Brooklyn’s Toxic State label has been releasing some excellent material recently – here’s two of the best:
Hank Wood and the Hammerheads – Go Home (album, Toxic State)
Having laid down their antic template across last year’s eponymous EP, Hank and the ‘heads set about ploughing their singularly unhinged furrow across a dozen deceptively brief tracks.
Deceptive? You betcha. Beneath the Ramonic levels of direct simplicity there’s a lot going on. Beneath Hank’s nutter-at-the-back-of-the-bus vocals, lies a miasma of guitar squall, frazzled funhouse organ and complex rhythms. There’s are subtleties, the kind you’ll notice after a few listens, once you become accustomed to the sound of Hasel Adkins’ red-headed stepchildren freaking out in a charnel house.
The quintet churn, grind and pound throughout the initial quintet of tracks, battering their sound into a series of jagged, rusting shapes, while the vocals are screamed, hollered, or delivered with the persuasive intensity of an individual who one might expect to flay your face off, then wear it round for a visit.
After the corpse grinder gamelan of Go Home’s untitled track rounds up side one, the flip kicks into the Hudson River hoedown of ‘I Don’t Play Games’, before pitching headlong into ‘Bad Things’ – an organ infused ride on the whirligig of dementia. Standout track ‘My House’ consists of nothing more than the phrase ‘Hey you, get outta my house’, repeated over a rhythm that effectively evokes the sound of a savage beating with a welcome mat.
This is grindhouse rock’n’roll, infused with the blood and sperm that coats the cheap seats. ‘Snide … Petty … Fools’ delineates Hanks lyrical outsider opprobrium before the brief hi-octane shitfit of ‘I’m No Baby’ sounds as if ALL the toys are being hurled from the pram. ‘Go Home’ lurches to its defenestrated terminus via the nihilistic junkyard fuck-you-a-billy of ‘I Don’t See Nothin’’. This is the internal monologue spread akimbo, and it ain’t Virginia Woolf. Men who no longer care zombie dance around a tyre pyre as sex and death hangs upon the breeze.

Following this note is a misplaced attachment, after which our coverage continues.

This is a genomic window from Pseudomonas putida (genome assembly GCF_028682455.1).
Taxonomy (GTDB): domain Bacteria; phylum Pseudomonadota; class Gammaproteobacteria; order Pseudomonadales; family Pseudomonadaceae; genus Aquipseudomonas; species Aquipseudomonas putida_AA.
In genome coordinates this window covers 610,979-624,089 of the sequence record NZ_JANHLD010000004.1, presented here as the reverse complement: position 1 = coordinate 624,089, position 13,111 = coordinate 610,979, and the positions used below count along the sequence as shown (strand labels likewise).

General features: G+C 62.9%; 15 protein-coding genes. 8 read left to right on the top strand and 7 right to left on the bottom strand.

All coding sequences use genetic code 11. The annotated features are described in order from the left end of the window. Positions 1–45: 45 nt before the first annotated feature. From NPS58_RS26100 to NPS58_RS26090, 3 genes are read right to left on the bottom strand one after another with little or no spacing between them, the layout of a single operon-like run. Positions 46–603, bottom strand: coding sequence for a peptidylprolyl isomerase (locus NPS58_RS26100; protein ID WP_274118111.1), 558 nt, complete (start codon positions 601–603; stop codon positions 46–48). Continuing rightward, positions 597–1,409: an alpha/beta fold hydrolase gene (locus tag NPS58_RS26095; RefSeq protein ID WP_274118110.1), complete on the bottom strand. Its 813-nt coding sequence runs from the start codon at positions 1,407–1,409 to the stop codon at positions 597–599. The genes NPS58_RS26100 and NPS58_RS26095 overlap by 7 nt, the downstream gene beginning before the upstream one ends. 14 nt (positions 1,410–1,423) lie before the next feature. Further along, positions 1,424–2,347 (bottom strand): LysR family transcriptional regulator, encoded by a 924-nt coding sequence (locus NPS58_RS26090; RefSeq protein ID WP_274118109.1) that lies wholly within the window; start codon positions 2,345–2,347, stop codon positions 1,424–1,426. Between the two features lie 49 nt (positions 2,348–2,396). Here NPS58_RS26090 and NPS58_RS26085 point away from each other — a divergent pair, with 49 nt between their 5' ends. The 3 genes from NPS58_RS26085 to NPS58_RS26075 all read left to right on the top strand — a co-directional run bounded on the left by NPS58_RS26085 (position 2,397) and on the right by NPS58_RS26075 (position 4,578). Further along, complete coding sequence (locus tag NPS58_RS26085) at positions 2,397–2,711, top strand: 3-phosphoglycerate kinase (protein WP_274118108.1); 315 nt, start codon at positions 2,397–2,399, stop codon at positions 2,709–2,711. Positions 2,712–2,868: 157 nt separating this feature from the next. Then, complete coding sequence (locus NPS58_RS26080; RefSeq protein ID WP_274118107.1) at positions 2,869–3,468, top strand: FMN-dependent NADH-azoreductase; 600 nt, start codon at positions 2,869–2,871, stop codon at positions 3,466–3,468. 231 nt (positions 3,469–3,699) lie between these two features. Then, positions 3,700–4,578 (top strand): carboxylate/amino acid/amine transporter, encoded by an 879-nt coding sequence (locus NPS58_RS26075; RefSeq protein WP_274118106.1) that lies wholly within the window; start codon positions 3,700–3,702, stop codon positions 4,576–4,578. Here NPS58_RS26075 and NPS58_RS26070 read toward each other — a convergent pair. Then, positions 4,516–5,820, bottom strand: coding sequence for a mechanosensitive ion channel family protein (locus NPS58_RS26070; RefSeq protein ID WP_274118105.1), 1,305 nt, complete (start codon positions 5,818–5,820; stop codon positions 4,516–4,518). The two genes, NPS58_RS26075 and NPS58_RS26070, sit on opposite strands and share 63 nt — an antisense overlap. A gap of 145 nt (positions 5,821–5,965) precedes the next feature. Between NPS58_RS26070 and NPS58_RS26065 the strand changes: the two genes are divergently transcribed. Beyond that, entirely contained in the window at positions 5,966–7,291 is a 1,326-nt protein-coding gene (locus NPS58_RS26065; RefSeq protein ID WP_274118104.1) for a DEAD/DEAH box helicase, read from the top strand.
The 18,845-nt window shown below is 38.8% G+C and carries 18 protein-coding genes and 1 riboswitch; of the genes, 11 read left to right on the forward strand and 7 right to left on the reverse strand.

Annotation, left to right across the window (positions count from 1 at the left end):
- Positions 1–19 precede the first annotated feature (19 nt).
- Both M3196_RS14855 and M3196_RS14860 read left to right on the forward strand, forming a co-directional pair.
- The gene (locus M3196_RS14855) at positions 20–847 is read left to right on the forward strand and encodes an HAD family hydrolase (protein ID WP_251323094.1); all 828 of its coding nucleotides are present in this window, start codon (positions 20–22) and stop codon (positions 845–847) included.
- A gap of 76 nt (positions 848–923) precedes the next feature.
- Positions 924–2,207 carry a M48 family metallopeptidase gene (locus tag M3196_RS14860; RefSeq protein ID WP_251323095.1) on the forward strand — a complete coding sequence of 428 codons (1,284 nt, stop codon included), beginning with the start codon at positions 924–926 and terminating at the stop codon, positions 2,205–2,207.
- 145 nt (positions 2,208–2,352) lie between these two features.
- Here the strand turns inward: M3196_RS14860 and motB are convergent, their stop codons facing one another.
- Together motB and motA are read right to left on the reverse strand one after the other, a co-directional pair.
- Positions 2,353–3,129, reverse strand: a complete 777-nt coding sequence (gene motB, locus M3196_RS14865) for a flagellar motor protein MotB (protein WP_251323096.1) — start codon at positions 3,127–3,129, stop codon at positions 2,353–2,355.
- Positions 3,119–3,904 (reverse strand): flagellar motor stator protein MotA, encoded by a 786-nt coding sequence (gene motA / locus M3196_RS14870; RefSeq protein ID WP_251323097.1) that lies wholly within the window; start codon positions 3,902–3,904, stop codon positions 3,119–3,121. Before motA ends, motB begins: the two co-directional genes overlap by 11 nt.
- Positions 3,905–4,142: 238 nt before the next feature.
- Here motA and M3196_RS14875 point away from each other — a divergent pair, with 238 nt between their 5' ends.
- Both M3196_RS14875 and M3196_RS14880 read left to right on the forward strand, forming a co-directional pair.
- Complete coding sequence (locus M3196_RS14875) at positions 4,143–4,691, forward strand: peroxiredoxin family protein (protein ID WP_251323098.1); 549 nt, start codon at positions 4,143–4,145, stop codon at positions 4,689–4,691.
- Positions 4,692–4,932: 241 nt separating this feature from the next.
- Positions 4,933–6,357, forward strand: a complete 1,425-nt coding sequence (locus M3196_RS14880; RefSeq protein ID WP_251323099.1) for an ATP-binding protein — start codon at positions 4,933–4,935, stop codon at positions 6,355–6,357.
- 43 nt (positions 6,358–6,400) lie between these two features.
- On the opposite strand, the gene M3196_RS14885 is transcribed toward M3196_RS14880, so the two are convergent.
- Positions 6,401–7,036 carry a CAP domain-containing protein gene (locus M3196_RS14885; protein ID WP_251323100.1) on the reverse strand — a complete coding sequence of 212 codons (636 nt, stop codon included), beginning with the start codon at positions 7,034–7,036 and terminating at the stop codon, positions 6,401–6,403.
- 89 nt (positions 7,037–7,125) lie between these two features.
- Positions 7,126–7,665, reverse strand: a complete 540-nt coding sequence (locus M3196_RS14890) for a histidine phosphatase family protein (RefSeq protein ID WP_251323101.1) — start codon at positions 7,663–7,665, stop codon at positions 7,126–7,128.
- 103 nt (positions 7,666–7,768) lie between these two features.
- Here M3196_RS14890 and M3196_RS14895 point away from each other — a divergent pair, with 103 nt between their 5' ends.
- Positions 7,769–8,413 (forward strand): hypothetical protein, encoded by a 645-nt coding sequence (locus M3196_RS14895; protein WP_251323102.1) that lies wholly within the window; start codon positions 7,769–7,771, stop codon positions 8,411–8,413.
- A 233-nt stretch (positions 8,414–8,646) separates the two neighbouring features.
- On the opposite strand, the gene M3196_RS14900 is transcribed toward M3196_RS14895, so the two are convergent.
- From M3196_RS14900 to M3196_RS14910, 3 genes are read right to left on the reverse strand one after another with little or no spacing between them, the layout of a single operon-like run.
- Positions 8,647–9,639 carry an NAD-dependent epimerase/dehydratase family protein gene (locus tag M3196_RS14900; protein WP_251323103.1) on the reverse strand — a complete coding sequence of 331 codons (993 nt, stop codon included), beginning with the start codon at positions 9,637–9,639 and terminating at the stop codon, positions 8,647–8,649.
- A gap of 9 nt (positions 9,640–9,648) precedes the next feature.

Crazy Spirit – s/t (album, Toxic State)
Crazy Spirit share a hunk of common ground with fellow New Yorkers Hank and the Hammerheads. Aside from turf, they’re also inhabitants of the sonic Laughing Academy – albeit occupying a Nick Blinko nursery nuthouse of twisted innocence. However, whereas Hank and his chums evince a definite garage vibe, Crazy Spirit offer up their crackpot quail garnished with hardcore that sounds like the Bad Brains had cobbled their instruments together from whatever solid objects could be ripped from behind the rubber room’s padding.
This, their debut album, sounds like an aural adventure into Mr Rogers’ final psychotic breakdown. The nursery crimes begin immediately as a 45 kiddie party favourite ‘Looby Loo’ is given a crackly airing at 33rpm, before the Spirit malevolently juxtapose their twisted punk rock over the record. There’s a sparse urgency to tracks such as ‘Bed Bugs’ and ‘Space’, both bass-driven juggernauts that detonate with ramalama hardcore trashcan venom.
Frontman Walker evokes the tortured lyrical processes of Nick Blinko while sounding like a mendacious STP sprite conjured up by saying “Martian Church” while looking in a mirror. Set against the dislocated childlike dialogue of ‘Bricks’ it represents an exercise in sonic trepanation that plunges deep into sweet spinal column goo. The disc hits its stride with the excellent ‘Little Boots’ and ‘Train’, which extends the naïf lyrical motif before sending it on a ride to psychoblivion. After the pell mell panic of ‘They Sleep Easy’, spastic rhythms break against the HR Puffnstuff lyrics of ‘Troll’ and the coruscating reductivism of ‘Baseball Bat’ sees brats being beaten with greater savagery than ever before. You could make a case of a lineage back to the Ramones here, but if it exists it would have been drawn from the darkest recesses of Dee Dee’s junk paranoia.
As the needle moves toward its fulcrum, the intensity increases. ‘You’ blisters by in less than a minute, while ‘Fistful Of Hate’ continues the acceleration toward some kind of vanishing point. ‘Nosebleed’ arrives with a jolt of cruelty – a traumatising playground twist built around the lyric “Look at you/Look at you/You look like shit/You look like shit’. The final two tracks seem a little bolted on: ‘What Have I Become’ sounds like filler, and can be described as a slaughterhouse jam that takes Egyptian reggae to the Cretin Hop. ‘I Become A Man’ initially gives the impression of being a straightforward workout that may have been recorded at an entirely different session, but redeems itself via a transcendent (de)evolutionary climax.
These two albums are the sound of 2012. It’s the sound of minds coming apart under Babylon pressure. Armageddon time soon come. Won’t that be a larf?